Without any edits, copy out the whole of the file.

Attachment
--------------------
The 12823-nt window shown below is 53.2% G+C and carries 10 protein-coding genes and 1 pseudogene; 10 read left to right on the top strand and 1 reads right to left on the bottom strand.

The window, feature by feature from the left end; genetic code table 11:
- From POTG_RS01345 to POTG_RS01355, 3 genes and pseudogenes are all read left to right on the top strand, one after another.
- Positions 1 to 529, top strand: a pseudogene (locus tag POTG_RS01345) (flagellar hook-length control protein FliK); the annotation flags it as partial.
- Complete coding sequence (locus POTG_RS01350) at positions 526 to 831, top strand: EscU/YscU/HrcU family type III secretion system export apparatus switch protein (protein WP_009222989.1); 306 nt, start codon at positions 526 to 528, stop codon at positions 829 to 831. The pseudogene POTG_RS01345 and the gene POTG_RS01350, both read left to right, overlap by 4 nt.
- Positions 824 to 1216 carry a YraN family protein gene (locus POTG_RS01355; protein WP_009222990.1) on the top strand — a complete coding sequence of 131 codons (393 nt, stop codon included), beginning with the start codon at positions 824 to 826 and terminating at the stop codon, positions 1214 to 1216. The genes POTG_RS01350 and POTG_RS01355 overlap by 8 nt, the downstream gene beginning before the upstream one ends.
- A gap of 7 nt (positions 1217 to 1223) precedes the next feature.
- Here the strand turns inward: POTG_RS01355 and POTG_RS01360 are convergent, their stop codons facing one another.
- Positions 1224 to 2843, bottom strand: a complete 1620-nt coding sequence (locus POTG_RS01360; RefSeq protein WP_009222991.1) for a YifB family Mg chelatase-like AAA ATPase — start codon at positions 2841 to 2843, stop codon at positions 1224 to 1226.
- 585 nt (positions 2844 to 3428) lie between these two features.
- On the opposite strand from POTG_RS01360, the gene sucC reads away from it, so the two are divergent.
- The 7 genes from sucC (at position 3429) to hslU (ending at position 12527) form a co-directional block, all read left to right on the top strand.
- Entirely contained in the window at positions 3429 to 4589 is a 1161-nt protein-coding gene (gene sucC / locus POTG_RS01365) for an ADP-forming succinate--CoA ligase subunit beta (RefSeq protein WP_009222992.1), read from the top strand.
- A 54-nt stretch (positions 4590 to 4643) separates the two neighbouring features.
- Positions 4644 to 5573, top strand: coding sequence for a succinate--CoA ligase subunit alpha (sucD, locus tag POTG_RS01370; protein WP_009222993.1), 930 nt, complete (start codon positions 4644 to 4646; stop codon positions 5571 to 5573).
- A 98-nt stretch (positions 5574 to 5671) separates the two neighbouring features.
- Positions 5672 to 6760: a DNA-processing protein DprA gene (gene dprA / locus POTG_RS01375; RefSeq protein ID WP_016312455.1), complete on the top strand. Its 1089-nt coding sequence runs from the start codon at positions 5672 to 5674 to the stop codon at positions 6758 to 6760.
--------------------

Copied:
The 12823-nt window shown below is 53.2% G+C and carries 10 protein-coding genes and 1 pseudogene; 10 read left to right on the top strand and 1 reads right to left on the bottom strand.

The window, feature by feature from the left end; genetic code table 11:
- From POTG_RS01345 to POTG_RS01355, 3 genes and pseudogenes are all read left to right on the top strand, one after another.
- Positions 1 to 529, top strand: a pseudogene (locus tag POTG_RS01345) (flagellar hook-length control protein FliK); the annotation flags it as partial.
- Complete coding sequence (locus POTG_RS01350) at positions 526 to 831, top strand: EscU/YscU/HrcU family type III secretion system export apparatus switch protein (protein WP_009222989.1); 306 nt, start codon at positions 526 to 528, stop codon at positions 829 to 831. The pseudogene POTG_RS01345 and the gene POTG_RS01350, both read left to right, overlap by 4 nt.
- Positions 824 to 1216 carry a YraN family protein gene (locus POTG_RS01355; protein WP_009222990.1) on the top strand — a complete coding sequence of 131 codons (393 nt, stop codon included), beginning with the start codon at positions 824 to 826 and terminating at the stop codon, positions 1214 to 1216. The genes POTG_RS01350 and POTG_RS01355 overlap by 8 nt, the downstream gene beginning before the upstream one ends.
- A gap of 7 nt (positions 1217 to 1223) precedes the next feature.
- Here the strand turns inward: POTG_RS01355 and POTG_RS01360 are convergent, their stop codons facing one another.
- Positions 1224 to 2843, bottom strand: a complete 1620-nt coding sequence (locus POTG_RS01360; RefSeq protein WP_009222991.1) for a YifB family Mg chelatase-like AAA ATPase — start codon at positions 2841 to 2843, stop codon at positions 1224 to 1226.
- 585 nt (positions 2844 to 3428) lie between these two features.
- On the opposite strand from POTG_RS01360, the gene sucC reads away from it, so the two are divergent.
- The 7 genes from sucC (at position 3429) to hslU (ending at position 12527) form a co-directional block, all read left to right on the top strand.
- Entirely contained in the window at positions 3429 to 4589 is a 1161-nt protein-coding gene (gene sucC / locus POTG_RS01365) for an ADP-forming succinate--CoA ligase subunit beta (RefSeq protein WP_009222992.1), read from the top strand.
- A 54-nt stretch (positions 4590 to 4643) separates the two neighbouring features.
- Positions 4644 to 5573, top strand: coding sequence for a succinate--CoA ligase subunit alpha (sucD, locus tag POTG_RS01370; protein WP_009222993.1), 930 nt, complete (start codon positions 4644 to 4646; stop codon positions 5571 to 5573).
- A 98-nt stretch (positions 5574 to 5671) separates the two neighbouring features.
- Positions 5672 to 6760: a DNA-processing protein DprA gene (gene dprA / locus POTG_RS01375; RefSeq protein ID WP_016312455.1), complete on the top strand. Its 1089-nt coding sequence runs from the start codon at positions 5672 to 5674 to the stop codon at positions 6758 to 6760.